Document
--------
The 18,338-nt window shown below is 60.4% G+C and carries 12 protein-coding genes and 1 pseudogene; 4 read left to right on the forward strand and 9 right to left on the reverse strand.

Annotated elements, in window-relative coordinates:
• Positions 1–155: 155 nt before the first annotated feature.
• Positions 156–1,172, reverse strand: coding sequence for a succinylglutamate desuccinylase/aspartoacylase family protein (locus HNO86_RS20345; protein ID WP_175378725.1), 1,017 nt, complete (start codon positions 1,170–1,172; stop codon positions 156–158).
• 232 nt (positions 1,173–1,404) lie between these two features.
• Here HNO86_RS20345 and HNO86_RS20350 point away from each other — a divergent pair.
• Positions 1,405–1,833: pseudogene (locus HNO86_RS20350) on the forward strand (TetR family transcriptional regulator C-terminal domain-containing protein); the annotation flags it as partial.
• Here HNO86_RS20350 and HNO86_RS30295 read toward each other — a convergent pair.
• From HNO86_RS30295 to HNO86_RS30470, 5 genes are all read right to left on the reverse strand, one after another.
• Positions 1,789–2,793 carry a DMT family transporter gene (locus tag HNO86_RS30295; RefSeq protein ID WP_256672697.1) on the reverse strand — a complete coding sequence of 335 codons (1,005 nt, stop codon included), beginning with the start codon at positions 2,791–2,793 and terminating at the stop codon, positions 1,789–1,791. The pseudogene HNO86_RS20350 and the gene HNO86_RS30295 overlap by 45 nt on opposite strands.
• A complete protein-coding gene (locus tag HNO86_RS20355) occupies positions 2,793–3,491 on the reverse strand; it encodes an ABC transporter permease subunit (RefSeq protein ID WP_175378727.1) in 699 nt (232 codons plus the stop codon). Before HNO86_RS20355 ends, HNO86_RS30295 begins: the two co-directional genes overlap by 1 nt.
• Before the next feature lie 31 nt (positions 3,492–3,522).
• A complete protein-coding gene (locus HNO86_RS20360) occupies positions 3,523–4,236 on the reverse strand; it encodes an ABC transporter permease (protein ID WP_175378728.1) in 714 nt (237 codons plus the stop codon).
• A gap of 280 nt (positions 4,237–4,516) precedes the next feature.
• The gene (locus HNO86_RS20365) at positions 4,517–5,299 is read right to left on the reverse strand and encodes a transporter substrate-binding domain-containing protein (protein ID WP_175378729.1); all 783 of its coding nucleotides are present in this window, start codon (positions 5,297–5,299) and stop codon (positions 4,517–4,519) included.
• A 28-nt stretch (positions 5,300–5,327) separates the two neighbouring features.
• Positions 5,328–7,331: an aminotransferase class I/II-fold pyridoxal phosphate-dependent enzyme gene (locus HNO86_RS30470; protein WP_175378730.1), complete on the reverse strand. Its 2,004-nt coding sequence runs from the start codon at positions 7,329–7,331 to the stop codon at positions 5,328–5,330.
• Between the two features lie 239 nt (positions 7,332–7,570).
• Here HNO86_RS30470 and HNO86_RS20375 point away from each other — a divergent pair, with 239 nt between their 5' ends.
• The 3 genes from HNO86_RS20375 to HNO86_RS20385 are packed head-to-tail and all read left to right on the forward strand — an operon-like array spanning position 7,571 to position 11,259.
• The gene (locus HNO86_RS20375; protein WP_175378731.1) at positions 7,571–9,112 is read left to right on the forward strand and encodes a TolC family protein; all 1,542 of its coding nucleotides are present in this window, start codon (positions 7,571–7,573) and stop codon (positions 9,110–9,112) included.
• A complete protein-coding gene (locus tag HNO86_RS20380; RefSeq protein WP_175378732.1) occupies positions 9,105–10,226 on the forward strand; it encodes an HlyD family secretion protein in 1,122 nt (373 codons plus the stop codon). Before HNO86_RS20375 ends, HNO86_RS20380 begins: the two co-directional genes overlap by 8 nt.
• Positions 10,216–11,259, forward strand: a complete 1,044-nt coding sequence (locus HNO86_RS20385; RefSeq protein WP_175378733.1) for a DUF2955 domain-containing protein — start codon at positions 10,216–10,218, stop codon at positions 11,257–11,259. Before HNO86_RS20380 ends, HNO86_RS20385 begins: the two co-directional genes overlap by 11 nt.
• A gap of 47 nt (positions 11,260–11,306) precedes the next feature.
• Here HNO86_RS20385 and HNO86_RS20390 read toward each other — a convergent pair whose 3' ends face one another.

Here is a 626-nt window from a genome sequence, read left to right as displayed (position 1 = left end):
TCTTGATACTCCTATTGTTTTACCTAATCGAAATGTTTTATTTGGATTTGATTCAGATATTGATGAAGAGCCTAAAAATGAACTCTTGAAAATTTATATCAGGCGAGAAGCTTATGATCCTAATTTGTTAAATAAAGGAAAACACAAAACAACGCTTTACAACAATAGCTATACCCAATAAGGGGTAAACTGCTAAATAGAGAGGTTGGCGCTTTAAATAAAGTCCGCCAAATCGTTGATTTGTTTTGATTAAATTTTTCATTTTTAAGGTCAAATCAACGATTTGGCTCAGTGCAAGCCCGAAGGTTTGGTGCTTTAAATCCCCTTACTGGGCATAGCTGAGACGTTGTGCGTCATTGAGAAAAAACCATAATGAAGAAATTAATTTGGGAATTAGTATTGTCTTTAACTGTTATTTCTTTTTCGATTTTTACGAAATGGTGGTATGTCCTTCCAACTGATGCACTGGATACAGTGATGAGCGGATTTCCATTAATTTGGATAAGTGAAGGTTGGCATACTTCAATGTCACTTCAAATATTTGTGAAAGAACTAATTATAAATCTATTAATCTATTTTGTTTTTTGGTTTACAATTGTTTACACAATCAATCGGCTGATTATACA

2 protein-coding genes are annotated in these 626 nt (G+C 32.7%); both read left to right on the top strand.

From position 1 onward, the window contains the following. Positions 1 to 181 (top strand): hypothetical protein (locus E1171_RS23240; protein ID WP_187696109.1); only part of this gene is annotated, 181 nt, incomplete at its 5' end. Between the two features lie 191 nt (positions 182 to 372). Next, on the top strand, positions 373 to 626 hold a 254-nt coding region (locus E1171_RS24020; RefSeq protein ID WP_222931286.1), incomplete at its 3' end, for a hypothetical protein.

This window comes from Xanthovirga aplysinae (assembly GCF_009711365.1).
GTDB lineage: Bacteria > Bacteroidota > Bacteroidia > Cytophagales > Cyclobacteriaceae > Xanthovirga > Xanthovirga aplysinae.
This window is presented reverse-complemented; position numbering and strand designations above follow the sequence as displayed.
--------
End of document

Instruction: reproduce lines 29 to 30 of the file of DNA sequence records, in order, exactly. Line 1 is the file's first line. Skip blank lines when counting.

From position 1 onward, the window contains the following. Positions 1 to 181 (top strand): hypothetical protein (locus E1171_RS23240; protein ID WP_187696109.1); only part of this gene is annotated, 181 nt, incomplete at its 5' end. Between the two features lie 191 nt (positions 182 to 372). Next, on the top strand, positions 373 to 626 hold a 254-nt coding region (locus E1171_RS24020; RefSeq protein ID WP_222931286.1), incomplete at its 3' end, for a hypothetical protein.

This window comes from Xanthovirga aplysinae (assembly GCF_009711365.1).